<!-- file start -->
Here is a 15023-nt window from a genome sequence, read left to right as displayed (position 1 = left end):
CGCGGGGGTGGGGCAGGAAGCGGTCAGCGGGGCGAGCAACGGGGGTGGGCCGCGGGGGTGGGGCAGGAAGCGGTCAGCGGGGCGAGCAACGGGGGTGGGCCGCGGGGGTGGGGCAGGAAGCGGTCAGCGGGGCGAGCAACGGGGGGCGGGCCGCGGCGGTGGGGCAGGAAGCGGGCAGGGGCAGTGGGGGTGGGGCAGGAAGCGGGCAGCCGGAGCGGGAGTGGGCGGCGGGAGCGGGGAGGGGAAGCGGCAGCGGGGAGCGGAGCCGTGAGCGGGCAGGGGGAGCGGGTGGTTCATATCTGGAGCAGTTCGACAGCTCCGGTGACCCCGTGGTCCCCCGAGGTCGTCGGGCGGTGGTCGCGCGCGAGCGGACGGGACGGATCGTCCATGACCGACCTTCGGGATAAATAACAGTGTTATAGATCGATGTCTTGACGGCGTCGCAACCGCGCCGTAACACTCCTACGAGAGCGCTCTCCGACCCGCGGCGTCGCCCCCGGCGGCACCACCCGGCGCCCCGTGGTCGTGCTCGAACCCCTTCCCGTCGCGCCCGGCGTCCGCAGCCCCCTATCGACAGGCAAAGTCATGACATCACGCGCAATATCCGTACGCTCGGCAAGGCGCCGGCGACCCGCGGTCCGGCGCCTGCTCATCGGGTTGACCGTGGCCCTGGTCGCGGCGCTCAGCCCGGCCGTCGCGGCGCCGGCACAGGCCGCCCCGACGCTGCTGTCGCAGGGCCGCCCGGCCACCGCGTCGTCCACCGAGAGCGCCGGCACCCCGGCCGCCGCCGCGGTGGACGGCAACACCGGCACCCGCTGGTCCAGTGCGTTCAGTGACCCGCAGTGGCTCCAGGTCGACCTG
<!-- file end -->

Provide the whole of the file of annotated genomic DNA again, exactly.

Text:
Here is a 15023-nt window from a genome sequence, read left to right as displayed (position 1 = left end):
CGCGGGGGTGGGGCAGGAAGCGGTCAGCGGGGCGAGCAACGGGGGTGGGCCGCGGGGGTGGGGCAGGAAGCGGTCAGCGGGGCGAGCAACGGGGGTGGGCCGCGGGGGTGGGGCAGGAAGCGGTCAGCGGGGCGAGCAACGGGGGGCGGGCCGCGGCGGTGGGGCAGGAAGCGGGCAGGGGCAGTGGGGGTGGGGCAGGAAGCGGGCAGCCGGAGCGGGAGTGGGCGGCGGGAGCGGGGAGGGGAAGCGGCAGCGGGGAGCGGAGCCGTGAGCGGGCAGGGGGAGCGGGTGGTTCATATCTGGAGCAGTTCGACAGCTCCGGTGACCCCGTGGTCCCCCGAGGTCGTCGGGCGGTGGTCGCGCGCGAGCGGACGGGACGGATCGTCCATGACCGACCTTCGGGATAAATAACAGTGTTATAGATCGATGTCTTGACGGCGTCGCAACCGCGCCGTAACACTCCTACGAGAGCGCTCTCCGACCCGCGGCGTCGCCCCCGGCGGCACCACCCGGCGCCCCGTGGTCGTGCTCGAACCCCTTCCCGTCGCGCCCGGCGTCCGCAGCCCCCTATCGACAGGCAAAGTCATGACATCACGCGCAATATCCGTACGCTCGGCAAGGCGCCGGCGACCCGCGGTCCGGCGCCTGCTCATCGGGTTGACCGTGGCCCTGGTCGCGGCGCTCAGCCCGGCCGTCGCGGCGCCGGCACAGGCCGCCCCGACGCTGCTGTCGCAGGGCCGCCCGGCCACCGCGTCGTCCACCGAGAGCGCCGGCACCCCGGCCGCCGCCGCGGTGGACGGCAACACCGGCACCCGCTGGTCCAGTGCGTTCAGTGACCCGCAGTGGCTCCAGGTCGACCTG